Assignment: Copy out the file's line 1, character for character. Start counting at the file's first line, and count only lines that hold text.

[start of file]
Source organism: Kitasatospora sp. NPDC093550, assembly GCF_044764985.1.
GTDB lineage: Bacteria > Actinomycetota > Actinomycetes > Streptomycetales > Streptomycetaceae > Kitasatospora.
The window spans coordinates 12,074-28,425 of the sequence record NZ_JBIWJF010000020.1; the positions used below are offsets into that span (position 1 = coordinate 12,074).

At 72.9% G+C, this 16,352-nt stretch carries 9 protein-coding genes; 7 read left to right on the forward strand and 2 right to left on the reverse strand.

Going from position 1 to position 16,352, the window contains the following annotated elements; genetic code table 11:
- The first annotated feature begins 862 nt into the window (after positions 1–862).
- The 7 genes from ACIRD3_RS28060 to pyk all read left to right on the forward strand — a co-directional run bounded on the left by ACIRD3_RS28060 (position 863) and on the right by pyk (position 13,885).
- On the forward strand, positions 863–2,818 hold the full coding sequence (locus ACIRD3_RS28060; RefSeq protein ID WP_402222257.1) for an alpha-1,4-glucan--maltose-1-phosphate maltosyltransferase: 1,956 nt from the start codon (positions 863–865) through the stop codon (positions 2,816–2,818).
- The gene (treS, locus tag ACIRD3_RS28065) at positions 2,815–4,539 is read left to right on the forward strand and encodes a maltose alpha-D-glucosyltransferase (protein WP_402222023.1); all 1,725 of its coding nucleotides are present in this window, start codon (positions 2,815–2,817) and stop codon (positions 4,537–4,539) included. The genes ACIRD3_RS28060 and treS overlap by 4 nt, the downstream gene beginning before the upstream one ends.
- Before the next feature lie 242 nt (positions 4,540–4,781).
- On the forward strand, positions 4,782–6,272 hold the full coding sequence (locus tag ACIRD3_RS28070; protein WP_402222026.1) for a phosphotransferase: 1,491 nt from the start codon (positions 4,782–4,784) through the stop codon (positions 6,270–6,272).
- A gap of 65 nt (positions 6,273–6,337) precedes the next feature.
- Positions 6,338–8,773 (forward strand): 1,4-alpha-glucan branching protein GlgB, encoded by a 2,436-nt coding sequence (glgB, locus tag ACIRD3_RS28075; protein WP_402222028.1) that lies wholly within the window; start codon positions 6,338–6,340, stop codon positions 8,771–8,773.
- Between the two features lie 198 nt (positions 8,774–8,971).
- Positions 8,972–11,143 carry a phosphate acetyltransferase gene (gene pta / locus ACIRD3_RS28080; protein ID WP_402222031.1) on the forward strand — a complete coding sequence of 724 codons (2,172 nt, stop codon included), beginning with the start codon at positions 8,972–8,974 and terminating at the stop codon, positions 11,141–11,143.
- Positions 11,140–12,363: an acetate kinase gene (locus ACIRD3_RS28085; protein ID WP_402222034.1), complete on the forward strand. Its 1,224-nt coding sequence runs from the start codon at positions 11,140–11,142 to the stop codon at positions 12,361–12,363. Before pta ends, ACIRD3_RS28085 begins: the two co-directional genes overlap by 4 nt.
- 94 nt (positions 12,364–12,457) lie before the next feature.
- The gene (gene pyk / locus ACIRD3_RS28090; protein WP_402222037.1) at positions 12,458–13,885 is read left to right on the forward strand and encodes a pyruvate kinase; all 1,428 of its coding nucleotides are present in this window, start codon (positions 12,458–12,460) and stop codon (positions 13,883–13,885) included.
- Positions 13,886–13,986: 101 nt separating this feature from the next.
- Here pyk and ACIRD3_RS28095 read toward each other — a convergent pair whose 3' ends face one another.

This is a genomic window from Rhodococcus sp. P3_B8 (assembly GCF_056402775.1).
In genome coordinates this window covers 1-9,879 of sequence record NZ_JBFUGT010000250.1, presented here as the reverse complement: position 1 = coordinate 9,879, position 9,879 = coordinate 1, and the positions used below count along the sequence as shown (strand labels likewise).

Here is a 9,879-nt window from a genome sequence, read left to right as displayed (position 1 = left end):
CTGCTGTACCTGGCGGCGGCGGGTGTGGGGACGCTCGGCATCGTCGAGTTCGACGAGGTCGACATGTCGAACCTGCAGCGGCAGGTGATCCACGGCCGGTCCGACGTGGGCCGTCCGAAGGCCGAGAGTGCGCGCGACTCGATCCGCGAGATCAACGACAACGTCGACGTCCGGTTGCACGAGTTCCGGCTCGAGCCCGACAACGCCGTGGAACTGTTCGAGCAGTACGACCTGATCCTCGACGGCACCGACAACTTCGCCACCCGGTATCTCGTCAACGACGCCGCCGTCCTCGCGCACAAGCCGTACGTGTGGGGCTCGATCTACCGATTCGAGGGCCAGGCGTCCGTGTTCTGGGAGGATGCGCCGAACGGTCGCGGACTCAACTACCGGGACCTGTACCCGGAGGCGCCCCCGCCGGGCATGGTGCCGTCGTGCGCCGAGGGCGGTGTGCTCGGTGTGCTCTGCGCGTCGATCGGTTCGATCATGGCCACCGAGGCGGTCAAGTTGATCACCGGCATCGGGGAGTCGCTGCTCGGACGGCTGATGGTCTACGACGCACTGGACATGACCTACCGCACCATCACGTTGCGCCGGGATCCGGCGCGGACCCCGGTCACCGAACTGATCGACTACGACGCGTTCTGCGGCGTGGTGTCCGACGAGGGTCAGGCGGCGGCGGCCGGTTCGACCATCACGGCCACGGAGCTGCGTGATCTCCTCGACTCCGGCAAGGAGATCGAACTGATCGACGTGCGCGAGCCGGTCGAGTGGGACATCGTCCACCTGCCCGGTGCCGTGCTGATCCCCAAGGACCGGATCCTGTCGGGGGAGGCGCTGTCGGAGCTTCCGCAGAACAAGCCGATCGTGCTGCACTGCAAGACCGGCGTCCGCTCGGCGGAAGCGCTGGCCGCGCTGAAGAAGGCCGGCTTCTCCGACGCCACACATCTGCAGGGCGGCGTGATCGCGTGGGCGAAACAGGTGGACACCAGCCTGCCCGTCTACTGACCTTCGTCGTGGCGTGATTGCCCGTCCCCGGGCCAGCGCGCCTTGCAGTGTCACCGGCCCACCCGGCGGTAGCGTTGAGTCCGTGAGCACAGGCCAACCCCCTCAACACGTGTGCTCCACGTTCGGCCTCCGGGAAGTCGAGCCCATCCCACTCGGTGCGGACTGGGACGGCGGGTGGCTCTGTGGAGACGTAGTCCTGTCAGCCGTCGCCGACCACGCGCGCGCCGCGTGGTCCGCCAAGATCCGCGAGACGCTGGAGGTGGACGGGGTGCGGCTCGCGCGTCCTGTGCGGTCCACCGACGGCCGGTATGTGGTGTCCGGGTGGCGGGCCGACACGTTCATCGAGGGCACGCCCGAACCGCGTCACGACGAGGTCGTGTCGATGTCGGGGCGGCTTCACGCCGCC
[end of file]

Source organism: Kitasatospora sp. NPDC093550, assembly GCF_044764985.1.